Grief from the Other Side: Team members stories of loss

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Logo from Grief from the Other Side podcast stories of lossIn the second season of Grief from the Other Side, we share stories of loss and purpose with Avis, Stewart and Karen, members of the Hospice of the Chesapeake Clinical Team. This preview features Amy Stapleton, Manager for Bereavement Services, and Tammy Turner, Community Education Manager, discussing the next series of interviews. You’ll get an introduction about the work each team member does and a bit of background on how they approach their roles. Each episode of the new season will include their own personal stories of loss, why they are working in hospice care, and how they continue to work in an environment that deals daily with death, loss, and grief.

Click here to listen to “Grief from the Other Side: From the Inside Out” 

Speaker 1:

Grief from the Other Side. Where the bereavement experts at Chesapeake Life Center talk about living with loss and sharing stories of hope and resilience.

Amy Stapleton:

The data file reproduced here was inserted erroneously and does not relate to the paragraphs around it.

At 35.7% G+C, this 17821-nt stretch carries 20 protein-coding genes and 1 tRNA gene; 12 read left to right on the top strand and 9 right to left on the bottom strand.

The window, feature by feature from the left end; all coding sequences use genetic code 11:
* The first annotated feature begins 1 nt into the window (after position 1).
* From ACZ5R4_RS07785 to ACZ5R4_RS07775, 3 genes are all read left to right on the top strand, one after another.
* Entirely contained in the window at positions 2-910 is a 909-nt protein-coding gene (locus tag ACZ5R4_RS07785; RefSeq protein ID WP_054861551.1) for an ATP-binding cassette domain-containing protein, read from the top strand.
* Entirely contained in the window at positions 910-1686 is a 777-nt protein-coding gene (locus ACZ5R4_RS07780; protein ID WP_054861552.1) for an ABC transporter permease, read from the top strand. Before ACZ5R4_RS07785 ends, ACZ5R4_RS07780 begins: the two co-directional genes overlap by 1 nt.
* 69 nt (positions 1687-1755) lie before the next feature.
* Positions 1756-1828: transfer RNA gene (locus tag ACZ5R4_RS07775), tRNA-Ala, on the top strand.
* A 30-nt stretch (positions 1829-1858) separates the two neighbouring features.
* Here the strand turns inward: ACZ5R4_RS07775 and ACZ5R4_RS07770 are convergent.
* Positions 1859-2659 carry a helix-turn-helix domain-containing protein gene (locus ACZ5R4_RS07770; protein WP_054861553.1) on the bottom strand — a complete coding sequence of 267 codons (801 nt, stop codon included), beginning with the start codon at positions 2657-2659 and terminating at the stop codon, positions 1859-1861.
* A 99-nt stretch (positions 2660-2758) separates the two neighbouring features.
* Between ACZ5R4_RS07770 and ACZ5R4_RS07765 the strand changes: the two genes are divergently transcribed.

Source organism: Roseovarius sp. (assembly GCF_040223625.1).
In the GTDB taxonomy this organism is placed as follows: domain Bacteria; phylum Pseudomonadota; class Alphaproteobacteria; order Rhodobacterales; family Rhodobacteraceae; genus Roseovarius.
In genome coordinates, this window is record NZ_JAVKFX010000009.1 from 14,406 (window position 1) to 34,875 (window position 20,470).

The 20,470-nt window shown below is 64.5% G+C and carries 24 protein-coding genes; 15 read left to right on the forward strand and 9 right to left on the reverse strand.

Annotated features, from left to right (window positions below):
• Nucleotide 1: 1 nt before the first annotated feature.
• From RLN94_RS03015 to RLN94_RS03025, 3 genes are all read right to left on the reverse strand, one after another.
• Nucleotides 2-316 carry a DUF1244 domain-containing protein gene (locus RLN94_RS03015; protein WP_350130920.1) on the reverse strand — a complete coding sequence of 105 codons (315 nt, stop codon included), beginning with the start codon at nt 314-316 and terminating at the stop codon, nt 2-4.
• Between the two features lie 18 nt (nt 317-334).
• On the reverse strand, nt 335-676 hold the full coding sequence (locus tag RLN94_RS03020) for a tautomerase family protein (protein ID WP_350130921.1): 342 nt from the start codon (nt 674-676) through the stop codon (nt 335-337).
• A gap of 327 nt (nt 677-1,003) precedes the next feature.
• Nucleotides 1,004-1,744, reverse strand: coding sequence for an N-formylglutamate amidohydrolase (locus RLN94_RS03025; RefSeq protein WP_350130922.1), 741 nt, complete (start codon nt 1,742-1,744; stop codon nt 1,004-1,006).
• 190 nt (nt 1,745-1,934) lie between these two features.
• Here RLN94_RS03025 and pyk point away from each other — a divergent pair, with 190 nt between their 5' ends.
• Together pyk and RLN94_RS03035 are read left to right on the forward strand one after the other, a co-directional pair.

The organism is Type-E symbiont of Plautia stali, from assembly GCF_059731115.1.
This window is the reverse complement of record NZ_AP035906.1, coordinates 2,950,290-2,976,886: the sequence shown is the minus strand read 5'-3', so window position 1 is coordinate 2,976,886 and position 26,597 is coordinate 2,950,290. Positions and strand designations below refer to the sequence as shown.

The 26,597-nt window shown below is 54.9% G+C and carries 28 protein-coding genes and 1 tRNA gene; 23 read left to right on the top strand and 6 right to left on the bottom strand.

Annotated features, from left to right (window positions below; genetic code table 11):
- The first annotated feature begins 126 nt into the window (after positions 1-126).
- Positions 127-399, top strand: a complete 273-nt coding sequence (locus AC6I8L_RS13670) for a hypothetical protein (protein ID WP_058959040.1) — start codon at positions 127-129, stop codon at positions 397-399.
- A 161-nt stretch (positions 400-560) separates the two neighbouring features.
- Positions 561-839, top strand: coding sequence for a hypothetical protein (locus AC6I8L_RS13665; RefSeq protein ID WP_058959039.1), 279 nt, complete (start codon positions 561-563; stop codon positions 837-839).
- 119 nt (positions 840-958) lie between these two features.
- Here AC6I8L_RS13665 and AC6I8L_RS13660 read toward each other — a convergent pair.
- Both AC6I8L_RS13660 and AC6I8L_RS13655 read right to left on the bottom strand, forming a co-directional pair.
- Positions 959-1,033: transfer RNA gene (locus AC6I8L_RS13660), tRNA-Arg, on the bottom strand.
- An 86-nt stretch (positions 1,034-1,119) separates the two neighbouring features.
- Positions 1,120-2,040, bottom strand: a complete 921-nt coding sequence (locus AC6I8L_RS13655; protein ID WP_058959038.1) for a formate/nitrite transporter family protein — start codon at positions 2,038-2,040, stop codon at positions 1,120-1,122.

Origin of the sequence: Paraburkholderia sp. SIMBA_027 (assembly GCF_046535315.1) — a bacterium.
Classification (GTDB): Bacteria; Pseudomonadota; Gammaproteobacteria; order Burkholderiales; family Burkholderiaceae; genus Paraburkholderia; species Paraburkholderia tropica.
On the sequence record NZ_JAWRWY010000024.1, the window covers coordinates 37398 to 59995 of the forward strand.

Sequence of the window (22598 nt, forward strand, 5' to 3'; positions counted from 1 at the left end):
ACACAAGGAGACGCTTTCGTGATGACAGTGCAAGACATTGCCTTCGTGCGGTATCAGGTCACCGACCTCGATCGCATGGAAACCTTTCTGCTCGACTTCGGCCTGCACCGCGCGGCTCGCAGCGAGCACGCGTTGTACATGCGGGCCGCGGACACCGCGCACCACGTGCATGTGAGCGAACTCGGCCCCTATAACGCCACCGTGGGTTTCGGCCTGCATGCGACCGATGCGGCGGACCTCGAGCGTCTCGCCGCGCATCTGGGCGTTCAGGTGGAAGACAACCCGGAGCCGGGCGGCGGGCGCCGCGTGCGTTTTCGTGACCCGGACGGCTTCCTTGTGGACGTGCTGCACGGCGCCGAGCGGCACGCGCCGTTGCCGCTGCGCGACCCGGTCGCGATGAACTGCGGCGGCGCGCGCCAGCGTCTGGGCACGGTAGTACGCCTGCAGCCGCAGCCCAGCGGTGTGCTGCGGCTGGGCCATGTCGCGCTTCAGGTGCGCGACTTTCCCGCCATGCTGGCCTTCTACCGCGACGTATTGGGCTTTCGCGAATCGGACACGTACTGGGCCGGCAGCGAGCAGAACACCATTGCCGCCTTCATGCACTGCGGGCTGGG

Hi, I’m Amy Stapleton, Manager of Bereavement Services at Hospice of the Chesapeake and the Chesapeake Life Center. And I am here joined today by my colleague Tammy Turner.

Tammy Turner:

Hi, I’m Tammy Turner. I’m the Community Education Manager for Hospice of the Chesapeake and we are doing our podcast this season with fellow staff members. So, talking about sort of the folks that work here and their experiences, their personal stories and looking from the inside and sharing out. So, Amy, what’s your thought for the couple of folks that we’ve talked to so far? What’s been your impression?

Amy Stapleton:

I’m so inspired and honored to walk and work alongside of such amazing people. That’s what I got from sharing and spending this time with our colleagues. I know and believe in what we do as an organization and the care that we offer to patients and families, but when you hear their stories and the why behind what each person does, what they bring, how they show up for our families and how they have served so faithfully, for so long, I’m inspired by it.

Tammy Turner:

Yeah, I agree. “Inspiration” is totally the right word and just blown away by the commitment and the … This common thread is this feeling of purpose and this feeling of you’ve been called to this work, and you feel honored by that.